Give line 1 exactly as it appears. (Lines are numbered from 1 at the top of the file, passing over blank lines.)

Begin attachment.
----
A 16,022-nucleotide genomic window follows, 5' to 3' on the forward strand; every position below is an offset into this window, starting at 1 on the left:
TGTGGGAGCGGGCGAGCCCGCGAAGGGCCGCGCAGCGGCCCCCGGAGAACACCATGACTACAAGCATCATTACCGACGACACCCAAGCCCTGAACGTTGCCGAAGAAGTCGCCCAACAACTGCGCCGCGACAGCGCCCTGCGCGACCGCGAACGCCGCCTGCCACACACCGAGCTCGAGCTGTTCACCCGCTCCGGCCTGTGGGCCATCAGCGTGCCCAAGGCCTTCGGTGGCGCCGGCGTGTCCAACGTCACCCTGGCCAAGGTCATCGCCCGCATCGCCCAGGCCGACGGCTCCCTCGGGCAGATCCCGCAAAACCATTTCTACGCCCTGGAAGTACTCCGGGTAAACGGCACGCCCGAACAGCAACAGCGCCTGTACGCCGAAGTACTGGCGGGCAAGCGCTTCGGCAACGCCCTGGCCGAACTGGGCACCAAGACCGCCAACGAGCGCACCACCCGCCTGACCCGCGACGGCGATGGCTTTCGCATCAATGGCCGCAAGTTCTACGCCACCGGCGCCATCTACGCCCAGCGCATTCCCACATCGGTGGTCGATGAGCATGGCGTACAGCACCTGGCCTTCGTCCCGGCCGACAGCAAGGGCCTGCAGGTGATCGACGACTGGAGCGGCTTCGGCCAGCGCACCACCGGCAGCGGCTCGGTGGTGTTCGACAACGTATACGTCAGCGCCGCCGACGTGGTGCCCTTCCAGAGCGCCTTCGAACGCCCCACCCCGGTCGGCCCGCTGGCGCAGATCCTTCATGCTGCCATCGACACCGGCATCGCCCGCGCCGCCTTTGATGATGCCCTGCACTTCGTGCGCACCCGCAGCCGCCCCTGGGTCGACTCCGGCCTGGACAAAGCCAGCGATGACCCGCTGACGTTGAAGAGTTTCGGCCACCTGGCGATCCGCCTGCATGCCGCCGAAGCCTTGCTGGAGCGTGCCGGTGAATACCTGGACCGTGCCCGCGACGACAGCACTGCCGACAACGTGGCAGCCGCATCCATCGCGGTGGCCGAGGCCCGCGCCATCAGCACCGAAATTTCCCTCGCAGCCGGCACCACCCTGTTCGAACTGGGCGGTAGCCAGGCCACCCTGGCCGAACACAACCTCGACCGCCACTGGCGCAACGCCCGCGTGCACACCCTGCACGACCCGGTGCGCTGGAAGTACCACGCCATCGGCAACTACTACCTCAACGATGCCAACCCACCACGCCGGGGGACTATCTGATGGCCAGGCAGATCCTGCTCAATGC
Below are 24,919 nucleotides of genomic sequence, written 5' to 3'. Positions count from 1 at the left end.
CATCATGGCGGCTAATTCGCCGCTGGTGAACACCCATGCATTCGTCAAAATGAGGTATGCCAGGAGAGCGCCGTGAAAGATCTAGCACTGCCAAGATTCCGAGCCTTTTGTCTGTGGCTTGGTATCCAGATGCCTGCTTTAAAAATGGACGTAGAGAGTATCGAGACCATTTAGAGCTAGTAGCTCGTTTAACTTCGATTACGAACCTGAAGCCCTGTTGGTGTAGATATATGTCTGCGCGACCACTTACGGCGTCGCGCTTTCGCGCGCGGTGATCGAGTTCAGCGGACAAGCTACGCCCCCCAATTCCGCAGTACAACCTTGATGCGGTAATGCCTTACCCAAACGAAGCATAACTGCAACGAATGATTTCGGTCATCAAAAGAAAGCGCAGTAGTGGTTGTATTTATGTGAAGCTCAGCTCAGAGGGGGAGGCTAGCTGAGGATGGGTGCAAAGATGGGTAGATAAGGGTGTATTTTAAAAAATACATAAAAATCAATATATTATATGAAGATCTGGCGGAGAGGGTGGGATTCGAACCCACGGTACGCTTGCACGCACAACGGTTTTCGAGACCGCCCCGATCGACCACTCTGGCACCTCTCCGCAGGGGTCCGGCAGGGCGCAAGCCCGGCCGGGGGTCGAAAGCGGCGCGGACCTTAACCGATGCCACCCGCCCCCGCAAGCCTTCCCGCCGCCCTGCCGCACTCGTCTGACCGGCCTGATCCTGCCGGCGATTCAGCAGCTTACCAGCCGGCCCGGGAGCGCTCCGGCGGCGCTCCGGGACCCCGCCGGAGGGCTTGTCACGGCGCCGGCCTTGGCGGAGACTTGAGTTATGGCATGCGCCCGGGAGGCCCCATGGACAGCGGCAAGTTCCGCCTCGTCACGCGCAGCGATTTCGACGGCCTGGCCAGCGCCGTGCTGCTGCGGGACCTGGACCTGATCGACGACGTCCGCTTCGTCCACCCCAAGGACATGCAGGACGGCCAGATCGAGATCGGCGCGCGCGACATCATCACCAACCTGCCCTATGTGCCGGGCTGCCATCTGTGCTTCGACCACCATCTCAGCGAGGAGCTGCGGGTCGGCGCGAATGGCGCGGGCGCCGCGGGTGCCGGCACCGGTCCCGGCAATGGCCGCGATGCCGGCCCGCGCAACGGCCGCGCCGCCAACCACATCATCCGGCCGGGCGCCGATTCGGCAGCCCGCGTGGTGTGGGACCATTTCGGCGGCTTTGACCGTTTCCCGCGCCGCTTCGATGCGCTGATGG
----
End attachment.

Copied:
A 16,022-nucleotide genomic window follows, 5' to 3' on the forward strand; every position below is an offset into this window, starting at 1 on the left: